"The central doctrine of Christianity, then, is not that God is a bastard. It is, in the words of the late Dominican theologian Herbert McCabe, that if you don’t love you’re dead, and if you do, they’ll kill you."--Terry Eagleton

"It is impossible for me to say in my book one word about all that music has meant in my life. How then can I hope to be understood?--Ludwig Wittgenstein

“The opposite of poverty is not wealth; the opposite of poverty is justice."--Bryan Stevenson

Monday, October 31, 2005

"I will show you fear/in a handful of dust"--T.S. Eliot

An admittedly un-scientific and not thoroughly random sampling of concerns about the holiday celebrated today (what happened to the good old days when the John Birch Society was worried about the Communist influence of UNICEF on us kids?) indicates fear is the motivating factor, and that the most conservative churches with presumably the least to fear, are the strongest proponents of this terror.

As I noted earlier, it seems to be rooted in either urban legends or superstition. Either we live in a "demon haunted world" and tonight's the night they freely walk the earth, looking for young precious souls to corrupt, or we live in a world dominated by predators who desire nothing more than to kill as many children as possible. Neither story is true, of course, but the conservative churches around me, at least, peddle some variation on the two for all they are worth. Either (a) demons and witches will bequile your child into Satanism tonight with offers of candy (I suppose this is how homosexuals "recruit," too), or (b) pederasts and "child molesters" will snatch your child from the bosom of your family with apples and razor blades or candy and poison.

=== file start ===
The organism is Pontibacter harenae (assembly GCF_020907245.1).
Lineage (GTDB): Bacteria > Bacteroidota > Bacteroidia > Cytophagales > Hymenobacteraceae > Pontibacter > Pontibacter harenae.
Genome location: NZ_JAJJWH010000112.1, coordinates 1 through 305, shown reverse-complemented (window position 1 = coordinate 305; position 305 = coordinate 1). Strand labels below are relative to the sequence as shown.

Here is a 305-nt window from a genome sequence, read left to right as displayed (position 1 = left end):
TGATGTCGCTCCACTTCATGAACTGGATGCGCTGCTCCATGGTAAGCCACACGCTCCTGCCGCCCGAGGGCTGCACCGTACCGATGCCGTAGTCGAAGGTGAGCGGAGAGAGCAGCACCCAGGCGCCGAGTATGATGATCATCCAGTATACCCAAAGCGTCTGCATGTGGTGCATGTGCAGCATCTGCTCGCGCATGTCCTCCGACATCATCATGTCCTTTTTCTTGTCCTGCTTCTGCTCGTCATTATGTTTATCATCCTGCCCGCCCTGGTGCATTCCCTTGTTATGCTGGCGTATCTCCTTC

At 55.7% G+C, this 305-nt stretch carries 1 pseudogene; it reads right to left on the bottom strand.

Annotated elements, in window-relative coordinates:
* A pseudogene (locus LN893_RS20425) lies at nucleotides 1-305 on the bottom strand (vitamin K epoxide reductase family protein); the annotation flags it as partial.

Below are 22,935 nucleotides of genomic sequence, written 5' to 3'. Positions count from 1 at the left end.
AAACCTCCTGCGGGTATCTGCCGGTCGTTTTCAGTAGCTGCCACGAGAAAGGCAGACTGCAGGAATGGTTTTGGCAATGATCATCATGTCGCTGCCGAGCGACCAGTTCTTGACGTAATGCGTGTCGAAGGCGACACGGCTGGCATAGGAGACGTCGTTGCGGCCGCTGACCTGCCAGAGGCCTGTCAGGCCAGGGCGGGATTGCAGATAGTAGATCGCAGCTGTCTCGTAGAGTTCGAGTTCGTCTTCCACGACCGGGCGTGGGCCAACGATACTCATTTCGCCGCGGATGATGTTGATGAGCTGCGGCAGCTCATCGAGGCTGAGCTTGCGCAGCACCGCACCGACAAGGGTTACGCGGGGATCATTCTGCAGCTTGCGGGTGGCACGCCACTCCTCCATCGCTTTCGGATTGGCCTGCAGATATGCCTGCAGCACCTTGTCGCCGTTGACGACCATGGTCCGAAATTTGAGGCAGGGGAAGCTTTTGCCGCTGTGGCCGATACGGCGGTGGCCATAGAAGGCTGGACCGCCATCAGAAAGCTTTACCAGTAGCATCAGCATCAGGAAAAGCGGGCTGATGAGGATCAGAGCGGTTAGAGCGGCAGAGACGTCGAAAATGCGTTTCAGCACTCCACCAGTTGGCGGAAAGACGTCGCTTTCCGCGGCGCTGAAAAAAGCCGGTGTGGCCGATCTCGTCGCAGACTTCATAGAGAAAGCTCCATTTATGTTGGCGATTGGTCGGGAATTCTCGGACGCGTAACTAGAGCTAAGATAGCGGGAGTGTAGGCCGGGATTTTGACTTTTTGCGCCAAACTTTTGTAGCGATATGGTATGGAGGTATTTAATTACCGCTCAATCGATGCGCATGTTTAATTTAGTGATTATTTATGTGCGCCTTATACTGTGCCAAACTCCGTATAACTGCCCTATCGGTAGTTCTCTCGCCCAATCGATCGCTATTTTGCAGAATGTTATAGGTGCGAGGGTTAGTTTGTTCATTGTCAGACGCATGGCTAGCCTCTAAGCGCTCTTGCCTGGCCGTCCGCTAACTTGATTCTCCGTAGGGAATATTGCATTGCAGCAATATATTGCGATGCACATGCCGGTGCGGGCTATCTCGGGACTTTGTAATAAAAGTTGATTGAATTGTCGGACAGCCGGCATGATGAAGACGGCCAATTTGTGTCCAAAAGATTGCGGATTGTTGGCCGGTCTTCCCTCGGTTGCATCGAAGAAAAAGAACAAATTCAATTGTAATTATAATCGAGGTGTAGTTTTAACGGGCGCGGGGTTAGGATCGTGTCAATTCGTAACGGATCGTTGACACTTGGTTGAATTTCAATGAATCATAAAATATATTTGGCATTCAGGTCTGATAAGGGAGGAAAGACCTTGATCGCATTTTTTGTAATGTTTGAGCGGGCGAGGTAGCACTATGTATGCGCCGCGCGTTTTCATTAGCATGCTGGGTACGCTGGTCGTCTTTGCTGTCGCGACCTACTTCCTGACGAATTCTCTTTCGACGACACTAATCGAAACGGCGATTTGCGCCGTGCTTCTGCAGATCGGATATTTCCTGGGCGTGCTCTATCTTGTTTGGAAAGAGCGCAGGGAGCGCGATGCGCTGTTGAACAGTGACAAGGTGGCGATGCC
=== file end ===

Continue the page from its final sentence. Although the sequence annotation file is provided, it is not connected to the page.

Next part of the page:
How did we come so quickly to such a pass? Neither fear is based on anything except repitition and assertion. Neither fear has anything whatsoever to do with reality (indeed, the "superstition" fear is the very idolatry berated again and again in the Hebrew Scriptures). And yet both not only persist, but seem to grow yearly. None of this was more than the province of the most marginalized and most fundamentalist of groups when I was a child. What has happened to us, as a nation and a culture, in 35 years, that it now swamps our schools and is an annual topic of church advertising and public discussion?

And none of it based on anything more remotely verifiable, than one case here in Houston in 1974.

Why are we so easily made afraid? Is that the root behind our response to 9/11, and our support for Iraq, support now withered as we learn what real fear is, and what real disaster is? But our national history is one of dealing with disasters and overcoming natural obstacles. We even took on the greatest war machine of the 20th century, and defeated it, from a standing start. But sometime shortly after that, it seems, we became afraid, and fear has guided our national and cultural actions ever since.



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